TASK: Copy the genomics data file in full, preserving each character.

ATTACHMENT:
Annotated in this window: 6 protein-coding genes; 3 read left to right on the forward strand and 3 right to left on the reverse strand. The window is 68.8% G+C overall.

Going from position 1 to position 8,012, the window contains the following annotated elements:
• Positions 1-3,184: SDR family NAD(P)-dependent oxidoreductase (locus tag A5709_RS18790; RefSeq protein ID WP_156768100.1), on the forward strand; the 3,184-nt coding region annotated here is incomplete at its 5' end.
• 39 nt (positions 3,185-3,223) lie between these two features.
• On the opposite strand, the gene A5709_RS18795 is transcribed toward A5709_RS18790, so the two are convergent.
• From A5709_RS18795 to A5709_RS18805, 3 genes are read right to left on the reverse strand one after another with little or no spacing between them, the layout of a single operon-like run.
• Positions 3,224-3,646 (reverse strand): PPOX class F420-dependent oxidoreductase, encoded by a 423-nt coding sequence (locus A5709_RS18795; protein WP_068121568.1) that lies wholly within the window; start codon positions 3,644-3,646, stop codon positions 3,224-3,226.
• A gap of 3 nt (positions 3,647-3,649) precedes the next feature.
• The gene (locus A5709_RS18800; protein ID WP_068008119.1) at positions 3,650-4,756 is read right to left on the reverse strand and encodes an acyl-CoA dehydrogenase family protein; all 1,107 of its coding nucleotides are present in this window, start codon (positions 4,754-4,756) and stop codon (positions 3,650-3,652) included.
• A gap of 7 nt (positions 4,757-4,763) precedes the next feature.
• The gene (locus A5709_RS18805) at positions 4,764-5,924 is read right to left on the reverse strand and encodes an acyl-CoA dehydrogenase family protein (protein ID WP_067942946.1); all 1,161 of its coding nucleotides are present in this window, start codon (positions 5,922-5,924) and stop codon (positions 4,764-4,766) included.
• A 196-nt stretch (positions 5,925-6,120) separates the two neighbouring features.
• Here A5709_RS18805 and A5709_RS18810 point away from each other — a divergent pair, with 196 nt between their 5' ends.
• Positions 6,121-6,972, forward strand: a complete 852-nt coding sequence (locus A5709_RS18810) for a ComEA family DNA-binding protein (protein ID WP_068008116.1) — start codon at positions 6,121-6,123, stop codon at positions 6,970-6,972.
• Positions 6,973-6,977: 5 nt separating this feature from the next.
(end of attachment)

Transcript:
Annotated in this window: 6 protein-coding genes; 3 read left to right on the forward strand and 3 right to left on the reverse strand. The window is 68.8% G+C overall.

Going from position 1 to position 8,012, the window contains the following annotated elements:
• Positions 1-3,184: SDR family NAD(P)-dependent oxidoreductase (locus tag A5709_RS18790; RefSeq protein ID WP_156768100.1), on the forward strand; the 3,184-nt coding region annotated here is incomplete at its 5' end.
• 39 nt (positions 3,185-3,223) lie between these two features.
• On the opposite strand, the gene A5709_RS18795 is transcribed toward A5709_RS18790, so the two are convergent.
• From A5709_RS18795 to A5709_RS18805, 3 genes are read right to left on the reverse strand one after another with little or no spacing between them, the layout of a single operon-like run.
• Positions 3,224-3,646 (reverse strand): PPOX class F420-dependent oxidoreductase, encoded by a 423-nt coding sequence (locus A5709_RS18795; protein WP_068121568.1) that lies wholly within the window; start codon positions 3,644-3,646, stop codon positions 3,224-3,226.
• A gap of 3 nt (positions 3,647-3,649) precedes the next feature.
• The gene (locus A5709_RS18800; protein ID WP_068008119.1) at positions 3,650-4,756 is read right to left on the reverse strand and encodes an acyl-CoA dehydrogenase family protein; all 1,107 of its coding nucleotides are present in this window, start codon (positions 4,754-4,756) and stop codon (positions 3,650-3,652) included.
• A gap of 7 nt (positions 4,757-4,763) precedes the next feature.
• The gene (locus A5709_RS18805) at positions 4,764-5,924 is read right to left on the reverse strand and encodes an acyl-CoA dehydrogenase family protein (protein ID WP_067942946.1); all 1,161 of its coding nucleotides are present in this window, start codon (positions 5,922-5,924) and stop codon (positions 4,764-4,766) included.
• A 196-nt stretch (positions 5,925-6,120) separates the two neighbouring features.
• Here A5709_RS18805 and A5709_RS18810 point away from each other — a divergent pair, with 196 nt between their 5' ends.
• Positions 6,121-6,972, forward strand: a complete 852-nt coding sequence (locus A5709_RS18810) for a ComEA family DNA-binding protein (protein ID WP_068008116.1) — start codon at positions 6,121-6,123, stop codon at positions 6,970-6,972.
• Positions 6,973-6,977: 5 nt separating this feature from the next.